Most of Christianity hadn't given this much consideration, but Athanasius of Alexandria determined that a clear distinction was needed between a classical Pagan Philosophical view of Christ on the one hand, and the Judeo/Christian view on the other. A council was called by the Roman emperor Constantine to settle the matter. Going into the council, most seem to have been in favor of some sort of compromise, but as the group of theologians studied and discussed the matter of a period of months with great care, while studying the scriptures, the large majority of them settled against the classical philosophical forms of Arius and chose the Trinitarian formula instead.
Where confusion sets in for our day is that, the manner in which the trinitarians chose to make the distinction employs the language of classical philosophy, in particular the word οὐσία, (ousia). οὐσία is usually translated as "substance" or "essence" in its philosophical usage, and "property" when used to speak of someone's wealth. In the Bible, only the latter usage is found. The former usage of οὐσία is primarily found in Aristotle's works On Categories and Meta-Physics, thus, intimidating the masses and offering a temptation to the mystics.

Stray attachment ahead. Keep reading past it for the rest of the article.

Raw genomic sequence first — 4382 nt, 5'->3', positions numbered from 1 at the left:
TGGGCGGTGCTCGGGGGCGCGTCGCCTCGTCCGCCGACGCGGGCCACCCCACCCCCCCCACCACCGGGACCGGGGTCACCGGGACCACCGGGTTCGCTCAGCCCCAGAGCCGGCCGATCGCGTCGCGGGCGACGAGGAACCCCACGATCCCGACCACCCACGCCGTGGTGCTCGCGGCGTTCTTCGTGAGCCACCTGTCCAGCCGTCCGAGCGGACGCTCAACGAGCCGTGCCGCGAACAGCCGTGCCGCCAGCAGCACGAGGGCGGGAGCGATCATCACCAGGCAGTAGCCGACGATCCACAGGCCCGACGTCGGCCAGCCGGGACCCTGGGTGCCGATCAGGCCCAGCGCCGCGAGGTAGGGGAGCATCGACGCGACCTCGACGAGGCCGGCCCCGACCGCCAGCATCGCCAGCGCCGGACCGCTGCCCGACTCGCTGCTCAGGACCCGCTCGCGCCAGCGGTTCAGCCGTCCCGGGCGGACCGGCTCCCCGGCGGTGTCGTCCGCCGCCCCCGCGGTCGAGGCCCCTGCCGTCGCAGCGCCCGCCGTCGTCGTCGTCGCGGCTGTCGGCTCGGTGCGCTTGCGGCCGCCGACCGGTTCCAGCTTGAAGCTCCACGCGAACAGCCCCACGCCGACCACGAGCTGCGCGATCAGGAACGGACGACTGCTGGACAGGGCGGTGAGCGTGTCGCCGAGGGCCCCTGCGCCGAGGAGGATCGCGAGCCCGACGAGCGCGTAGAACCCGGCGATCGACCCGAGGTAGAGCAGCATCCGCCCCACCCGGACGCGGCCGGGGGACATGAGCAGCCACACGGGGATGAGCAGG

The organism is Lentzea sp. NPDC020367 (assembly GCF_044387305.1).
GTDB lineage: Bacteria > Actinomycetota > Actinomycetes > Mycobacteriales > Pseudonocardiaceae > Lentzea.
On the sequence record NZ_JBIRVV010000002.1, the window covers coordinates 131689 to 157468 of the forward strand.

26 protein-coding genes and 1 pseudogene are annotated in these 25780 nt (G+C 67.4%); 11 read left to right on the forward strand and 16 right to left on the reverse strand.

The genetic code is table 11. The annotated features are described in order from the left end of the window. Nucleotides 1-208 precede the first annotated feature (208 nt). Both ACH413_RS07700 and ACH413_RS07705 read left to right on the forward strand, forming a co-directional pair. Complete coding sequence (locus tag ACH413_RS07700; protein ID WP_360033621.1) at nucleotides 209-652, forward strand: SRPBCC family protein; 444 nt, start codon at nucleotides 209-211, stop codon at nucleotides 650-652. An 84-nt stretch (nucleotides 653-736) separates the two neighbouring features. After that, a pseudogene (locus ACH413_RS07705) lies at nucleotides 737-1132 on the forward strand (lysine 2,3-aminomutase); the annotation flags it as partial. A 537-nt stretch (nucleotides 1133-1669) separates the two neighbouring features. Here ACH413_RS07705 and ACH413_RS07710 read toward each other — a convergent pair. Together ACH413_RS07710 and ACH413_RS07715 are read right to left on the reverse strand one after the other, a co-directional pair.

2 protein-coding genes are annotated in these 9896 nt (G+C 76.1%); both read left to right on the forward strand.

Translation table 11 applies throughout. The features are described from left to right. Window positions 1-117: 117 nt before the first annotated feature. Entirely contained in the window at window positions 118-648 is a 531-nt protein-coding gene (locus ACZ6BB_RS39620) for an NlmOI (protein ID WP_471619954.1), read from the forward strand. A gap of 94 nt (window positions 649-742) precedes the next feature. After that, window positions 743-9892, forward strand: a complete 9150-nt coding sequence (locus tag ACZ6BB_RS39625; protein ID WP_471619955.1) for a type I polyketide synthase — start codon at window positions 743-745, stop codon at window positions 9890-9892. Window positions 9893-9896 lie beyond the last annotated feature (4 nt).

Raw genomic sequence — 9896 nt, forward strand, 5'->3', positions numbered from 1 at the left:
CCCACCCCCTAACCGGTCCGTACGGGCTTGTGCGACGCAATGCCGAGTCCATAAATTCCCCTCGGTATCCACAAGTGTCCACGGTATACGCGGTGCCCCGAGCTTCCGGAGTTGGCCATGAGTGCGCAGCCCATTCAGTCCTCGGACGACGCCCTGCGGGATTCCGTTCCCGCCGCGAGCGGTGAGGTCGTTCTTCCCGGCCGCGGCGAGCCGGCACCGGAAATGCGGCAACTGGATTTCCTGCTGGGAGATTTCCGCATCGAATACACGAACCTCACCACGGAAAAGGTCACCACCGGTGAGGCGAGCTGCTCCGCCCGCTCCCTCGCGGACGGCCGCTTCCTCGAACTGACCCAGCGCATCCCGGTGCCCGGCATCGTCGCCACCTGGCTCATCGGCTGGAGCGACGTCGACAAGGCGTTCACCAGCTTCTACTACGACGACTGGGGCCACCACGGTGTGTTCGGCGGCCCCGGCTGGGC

Now that I have had some Greek, however, it is best just to go to the basics. οὐσία is simply the participle form of εἰμι, which is the Greek verb, "to be". In other words, οὐσία simply means "being", and it is the something that constitutes the most significant aspect of its existence. The prefix "homo" just means "one", thus, ὁμοούσιος, (homoousios) means "one being". In Greek it comes off as much cleaner in meaning than when we translate this into English as "one substance".
This usage of language, however, resulted in a separate dispute, since the distinguishing of Christian theology from classical philosophical theology was accomplished by adapting classical philosophical terminology. Perhaps they could have started with a Hebrew framework. For example, the Hebrew name for God is "I am", YHVH, and Jesus picks up on this at a number of points, such as in John 8:58-59, "Jesus said to them, 'Truly, truly, I say to you, before Abraham was, I am.' So they picked up stones to throw at him ...". Thus, the Jews understood that Jesus was claiming that he is the same, "I am" as God, and were trying to kill him for blasphemy. All the trinitarian formulation is really saying is that Jesus and God the Father are the same "I am", or that their "being" is the same. This is incomprehensible to classical philosophy, but as they used the terminology of classical philosophy to express it, some have argued that the trinitarian formula is based in classical philosophy. That is my takeaway from the latest review.